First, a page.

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Laurel Glen Sonoma Mountain Counterpoint Cabernet Sauvignon 1999
If 1998 was the year to try men's souls (and winemaking abilities), 1999 was the year to gladden our hearts. North, south, east, and west, from alicante bouschet to zinfandel, vintage 1999 produced splendid wines, and Sonoma Mountain was no exception. Although the crop was small, the quality was high: a long and even growing year, devoid of temperature extremes, and with a normal late-September harvest, produced beautiful ripening. 1999 Counterpoint Sonoma Mountain Cabernet Sauvignon displays a dark, almost opaque core surrounded with an intense purple rim, which presages the deep black fruit/dusty cassis/mulberry nose. As with all Laurel Glen wines, from REDS to Laurel Glen itself, this Counterpoint is enlivened with a moderate natural acidity, which makes it delicious with food and which distinguishes it from so many of its jammy-fruited peers. The acid is balanced by the deep fruit core of the wine, which also lends a roundness to the fine tannins. The result is a well balanced, broad-shouldered wine, rounded and full of the typical Laurel Glen character. It should be pretty tasty with grilled meats and full-flavored foods.
Home to a diverse array of smaller AVAs with varied microclimates and soil types, Sonoma County has something for every wine lover. Physically twice as large as Napa Valley, the region only produces about half the amount of wine but boasts both tremendous quality and variety. With its laid-back atmosphere and down-to-earth attitude, the wineries of Sonoma are appreciated by wine tourists for their friendliness and approachability. The entire county intends to become a 100% sustainable winegrowing region by 2019.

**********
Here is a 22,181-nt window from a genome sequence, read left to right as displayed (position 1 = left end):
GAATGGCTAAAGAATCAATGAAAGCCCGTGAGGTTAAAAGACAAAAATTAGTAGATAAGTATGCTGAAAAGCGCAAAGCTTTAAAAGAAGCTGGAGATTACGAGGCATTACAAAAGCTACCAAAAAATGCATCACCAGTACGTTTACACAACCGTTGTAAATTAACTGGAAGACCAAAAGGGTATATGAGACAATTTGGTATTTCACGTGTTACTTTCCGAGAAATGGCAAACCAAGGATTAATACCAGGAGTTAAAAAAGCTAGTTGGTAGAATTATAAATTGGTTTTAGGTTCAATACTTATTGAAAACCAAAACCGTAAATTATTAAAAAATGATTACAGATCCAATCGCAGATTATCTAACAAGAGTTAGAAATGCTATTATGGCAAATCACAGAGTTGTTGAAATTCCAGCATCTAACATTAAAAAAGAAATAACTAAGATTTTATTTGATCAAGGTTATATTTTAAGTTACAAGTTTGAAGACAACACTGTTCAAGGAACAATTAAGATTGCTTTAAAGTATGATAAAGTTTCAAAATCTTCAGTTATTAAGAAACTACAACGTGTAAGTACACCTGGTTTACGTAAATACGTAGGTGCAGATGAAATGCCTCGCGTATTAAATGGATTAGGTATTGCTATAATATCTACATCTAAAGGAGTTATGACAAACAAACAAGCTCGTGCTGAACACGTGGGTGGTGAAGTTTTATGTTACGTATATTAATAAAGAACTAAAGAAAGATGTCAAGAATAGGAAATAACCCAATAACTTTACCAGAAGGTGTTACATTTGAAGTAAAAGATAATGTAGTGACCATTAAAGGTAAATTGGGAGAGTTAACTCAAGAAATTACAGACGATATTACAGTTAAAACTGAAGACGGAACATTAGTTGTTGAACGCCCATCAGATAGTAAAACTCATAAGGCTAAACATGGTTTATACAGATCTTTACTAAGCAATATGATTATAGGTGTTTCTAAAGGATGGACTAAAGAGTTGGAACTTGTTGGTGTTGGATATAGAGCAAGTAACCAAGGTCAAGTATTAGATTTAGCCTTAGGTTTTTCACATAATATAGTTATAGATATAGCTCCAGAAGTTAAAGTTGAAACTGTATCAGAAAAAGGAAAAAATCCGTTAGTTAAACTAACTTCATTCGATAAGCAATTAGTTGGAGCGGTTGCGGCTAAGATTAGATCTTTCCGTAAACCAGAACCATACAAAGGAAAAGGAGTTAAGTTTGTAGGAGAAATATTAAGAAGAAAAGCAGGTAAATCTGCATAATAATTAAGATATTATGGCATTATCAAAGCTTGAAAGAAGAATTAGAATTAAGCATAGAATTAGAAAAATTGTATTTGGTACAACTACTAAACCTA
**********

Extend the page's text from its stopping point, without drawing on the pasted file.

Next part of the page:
Grape varieties are carefully selected to reflect the best attributes of their sites—Dry Creek Valley’s consistent sunshine is ideal for Zinfandel, while the warm Alexander Valley is responsible for rich, voluptuous Cabernet Sauvignon. Chardonnay and Pinot Noir are important throughout the county, most notably in the cooler AVAs of Russian River, Sonoma Coast and Carneros. Sauvignon Blanc, Merlot and Syrah have also found a firm footing here.
A noble variety bestowed with both power and concentration, Cabernet Sauvignon is now the world's most planted grape variety. Inherently high in tannins and acidity, the best bottlings of Cabernet can age beautifully, with the ability to last fifty years or more. Cabernet Sauvignon flourishes in temperate climates like Bordeaux's Medoc region and forms the base of the Medoc reds, which are typically mostly Cabernet with Merlot and smaller amounts of some combination of Cabernet Franc, Malbec and Petit Verdot. (Enjoying a great deal of success in various regions around the world, this blend is now globally referred to as a Bordeaux Blend.) Cabernet Sauvignon has enjoyed great success throughout the world, particularly in the Napa Valley, and is responsible for some of the world’s most prestigious and sought-after “cult” wines.
In the Glass
High in color, tannin and extract, Cabernet Sauvignon expresses notes of blackberry, cassis, plum, currant, spice and tobacco. In Bordeaux and elsewhere in the Old World you'll find the more earthy, tannic side of Cabernet, where it is typically blended to soften tannins and add complexity. In warmer regions like California Washington, Argentina, Chile and Australia, you can typically expect more ripe fruit flavors upfront.
Cabernet Sauvignon is right at home with rich, intense meat dishes—beef, lamb and venison, in particular—where its opulent fruit and decisive tannins make an equal match to the dense protein of the meat. With a mature Cabernet, opt for tender, slow-cooked meat dishes.
Despite the modern importance and ubiquity of Cabernet Sauvignon, it is actually a relatively young variety. In 1997, DNA profiling revealed the grape to be a spontaneous crossing of Cabernet Franc and Sauvignon Blanc which took place in 17th century southwestern France.